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Park District Could Get Grant for Sportsman's Park Upgrades

Upgrades to the park include improvements to the shooting range, a new parking lot, handicap accessibility upgrades and the addition of nature trails, which is meant to open up the 27 acres of space to the community, according to media reports.

The Naperville City Council this past Monday approved allocation from its food and beverage tax funds to the Naperville Park District to complete upgrades at Sportsman's Park, according to the Chicago Tribune. 

Councilors met on Monday in a special workshop to decide how to allocate $2 million in Special Events and Cultural Amenities grants from the funds, according to the article. In total, there were 91 applicants requesting $3.2 million in funds, including the park district, which requested $574,000 in funds for Sportman's Park.  

Councilors decided to allocate $42,000 in funds to the park district, which consists of money that was allocated in the current grant cycle but not spent, as well as an addition $27,543, which was not committed to other grant applicants for the next year, according to the Naperville Sun. 

From there, the park district plans to allocate $40,000 in 2015 to the project with funds increasing for several years after by 2 percent, according to the article. 

The City Council will still need to give final approval on the grant request in April, according to the Chicago Tribune. Upgrades to the park include improvements to the shooting range, a new parking lot, handicap accessibility upgrades and the addition of nature trails, which is meant to open up the 27 acres of space to the community for fishing, biking, running and more, according to the article.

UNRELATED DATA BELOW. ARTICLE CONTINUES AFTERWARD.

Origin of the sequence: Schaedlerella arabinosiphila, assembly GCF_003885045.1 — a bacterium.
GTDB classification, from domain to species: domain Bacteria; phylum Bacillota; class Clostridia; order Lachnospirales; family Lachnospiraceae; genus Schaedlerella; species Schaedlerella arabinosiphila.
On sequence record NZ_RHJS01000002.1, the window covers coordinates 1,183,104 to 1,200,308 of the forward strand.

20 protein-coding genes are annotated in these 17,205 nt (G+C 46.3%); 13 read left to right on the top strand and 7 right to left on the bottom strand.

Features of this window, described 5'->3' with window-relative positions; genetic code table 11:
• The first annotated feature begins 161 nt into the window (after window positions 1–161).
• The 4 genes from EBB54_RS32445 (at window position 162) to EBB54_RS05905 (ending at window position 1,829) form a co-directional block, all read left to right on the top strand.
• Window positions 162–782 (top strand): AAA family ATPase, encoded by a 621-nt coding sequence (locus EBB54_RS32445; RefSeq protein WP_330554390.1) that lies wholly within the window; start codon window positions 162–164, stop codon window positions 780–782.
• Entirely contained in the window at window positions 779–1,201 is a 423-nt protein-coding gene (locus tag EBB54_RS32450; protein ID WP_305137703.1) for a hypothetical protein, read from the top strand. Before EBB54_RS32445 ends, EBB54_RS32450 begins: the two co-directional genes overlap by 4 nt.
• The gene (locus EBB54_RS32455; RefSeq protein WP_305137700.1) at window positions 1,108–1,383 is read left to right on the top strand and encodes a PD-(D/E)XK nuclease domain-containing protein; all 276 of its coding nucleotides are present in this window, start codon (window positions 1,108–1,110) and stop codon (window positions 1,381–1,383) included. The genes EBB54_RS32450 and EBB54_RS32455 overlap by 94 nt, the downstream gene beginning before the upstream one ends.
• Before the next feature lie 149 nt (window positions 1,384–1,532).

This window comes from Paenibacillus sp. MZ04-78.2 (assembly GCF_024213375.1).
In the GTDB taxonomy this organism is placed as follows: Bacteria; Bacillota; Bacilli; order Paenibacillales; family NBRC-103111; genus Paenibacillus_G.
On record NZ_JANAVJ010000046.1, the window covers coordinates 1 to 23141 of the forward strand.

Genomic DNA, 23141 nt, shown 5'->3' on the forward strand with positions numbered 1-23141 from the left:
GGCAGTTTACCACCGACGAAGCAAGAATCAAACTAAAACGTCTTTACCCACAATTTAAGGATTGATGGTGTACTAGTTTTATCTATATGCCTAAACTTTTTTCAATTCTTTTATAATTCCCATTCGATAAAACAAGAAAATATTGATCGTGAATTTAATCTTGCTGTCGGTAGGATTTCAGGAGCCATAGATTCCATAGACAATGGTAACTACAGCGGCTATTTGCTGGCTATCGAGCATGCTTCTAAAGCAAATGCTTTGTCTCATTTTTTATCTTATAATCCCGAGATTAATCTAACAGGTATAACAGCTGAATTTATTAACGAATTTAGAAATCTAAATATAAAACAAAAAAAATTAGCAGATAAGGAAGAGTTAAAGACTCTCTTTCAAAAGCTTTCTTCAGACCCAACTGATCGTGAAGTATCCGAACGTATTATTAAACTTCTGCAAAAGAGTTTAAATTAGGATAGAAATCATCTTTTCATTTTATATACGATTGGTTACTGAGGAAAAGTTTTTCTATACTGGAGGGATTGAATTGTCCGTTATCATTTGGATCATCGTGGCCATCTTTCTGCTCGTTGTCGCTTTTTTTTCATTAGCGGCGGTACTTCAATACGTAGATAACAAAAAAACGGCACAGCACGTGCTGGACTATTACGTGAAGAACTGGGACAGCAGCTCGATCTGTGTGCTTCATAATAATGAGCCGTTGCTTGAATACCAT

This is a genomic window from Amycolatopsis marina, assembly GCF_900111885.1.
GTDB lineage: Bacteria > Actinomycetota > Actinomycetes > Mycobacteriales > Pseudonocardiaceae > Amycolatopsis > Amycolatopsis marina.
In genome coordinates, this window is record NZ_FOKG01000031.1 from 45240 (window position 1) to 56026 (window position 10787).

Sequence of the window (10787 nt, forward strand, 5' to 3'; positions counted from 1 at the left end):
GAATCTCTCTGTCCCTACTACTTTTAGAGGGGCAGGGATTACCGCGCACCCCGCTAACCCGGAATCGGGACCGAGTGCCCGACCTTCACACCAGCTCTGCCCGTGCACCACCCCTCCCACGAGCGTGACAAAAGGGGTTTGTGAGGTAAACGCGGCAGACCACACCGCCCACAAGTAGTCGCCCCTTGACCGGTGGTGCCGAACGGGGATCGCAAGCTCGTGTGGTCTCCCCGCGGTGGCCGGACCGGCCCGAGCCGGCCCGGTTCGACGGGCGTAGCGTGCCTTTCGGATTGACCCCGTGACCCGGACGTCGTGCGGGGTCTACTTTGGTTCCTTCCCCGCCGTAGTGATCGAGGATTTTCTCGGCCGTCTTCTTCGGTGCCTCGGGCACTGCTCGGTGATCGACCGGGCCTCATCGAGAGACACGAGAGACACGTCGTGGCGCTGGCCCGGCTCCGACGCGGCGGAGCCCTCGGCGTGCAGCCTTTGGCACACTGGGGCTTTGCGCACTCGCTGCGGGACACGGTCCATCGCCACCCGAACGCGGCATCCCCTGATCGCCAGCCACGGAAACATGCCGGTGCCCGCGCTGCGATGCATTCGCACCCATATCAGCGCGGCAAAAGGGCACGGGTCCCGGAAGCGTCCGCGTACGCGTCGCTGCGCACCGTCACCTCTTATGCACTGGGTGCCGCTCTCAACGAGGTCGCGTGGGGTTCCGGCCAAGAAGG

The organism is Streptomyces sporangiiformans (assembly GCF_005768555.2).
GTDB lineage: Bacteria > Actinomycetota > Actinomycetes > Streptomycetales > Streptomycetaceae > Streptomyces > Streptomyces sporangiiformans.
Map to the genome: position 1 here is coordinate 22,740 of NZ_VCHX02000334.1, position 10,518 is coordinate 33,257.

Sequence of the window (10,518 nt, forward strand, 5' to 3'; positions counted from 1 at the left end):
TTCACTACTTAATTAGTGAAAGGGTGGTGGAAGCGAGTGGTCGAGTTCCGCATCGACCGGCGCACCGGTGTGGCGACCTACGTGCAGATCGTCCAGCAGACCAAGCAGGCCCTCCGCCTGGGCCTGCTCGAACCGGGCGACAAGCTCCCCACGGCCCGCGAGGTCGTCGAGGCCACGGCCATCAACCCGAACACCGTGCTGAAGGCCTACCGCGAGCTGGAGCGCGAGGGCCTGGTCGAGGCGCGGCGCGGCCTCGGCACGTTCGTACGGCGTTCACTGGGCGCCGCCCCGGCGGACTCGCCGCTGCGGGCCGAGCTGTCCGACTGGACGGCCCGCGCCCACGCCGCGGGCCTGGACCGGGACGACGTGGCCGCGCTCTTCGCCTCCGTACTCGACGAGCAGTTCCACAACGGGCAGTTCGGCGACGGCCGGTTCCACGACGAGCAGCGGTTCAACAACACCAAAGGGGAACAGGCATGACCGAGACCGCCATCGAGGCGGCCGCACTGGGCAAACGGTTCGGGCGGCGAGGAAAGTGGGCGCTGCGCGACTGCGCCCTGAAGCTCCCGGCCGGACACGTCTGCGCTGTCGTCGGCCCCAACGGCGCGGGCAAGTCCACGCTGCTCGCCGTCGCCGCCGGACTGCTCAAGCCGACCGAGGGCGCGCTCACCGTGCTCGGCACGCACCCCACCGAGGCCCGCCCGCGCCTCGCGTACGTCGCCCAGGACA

Meanwhile, remediation efforts at the park continue as the park district works to remove remnants of lead pellets, which were used at the park's shooting ranges up until 1998 when the pellets were banned, according to the Daily Herald. 

The cleanup began last fall after testing found the soil was contaminated by lead and the park district was expected to start to remove trees in the 17-acre area where the soil was contaminated in late February or early March, according to the Daily Herald. 

Later this spring the park district will excavate, treat, remove and replenish the soil in the affected area. Following the removal and remediation, the Park District will plant approximately 150 new trees plus shrubs, native vegetation and turf. 

Read more on the Chicago Tribune

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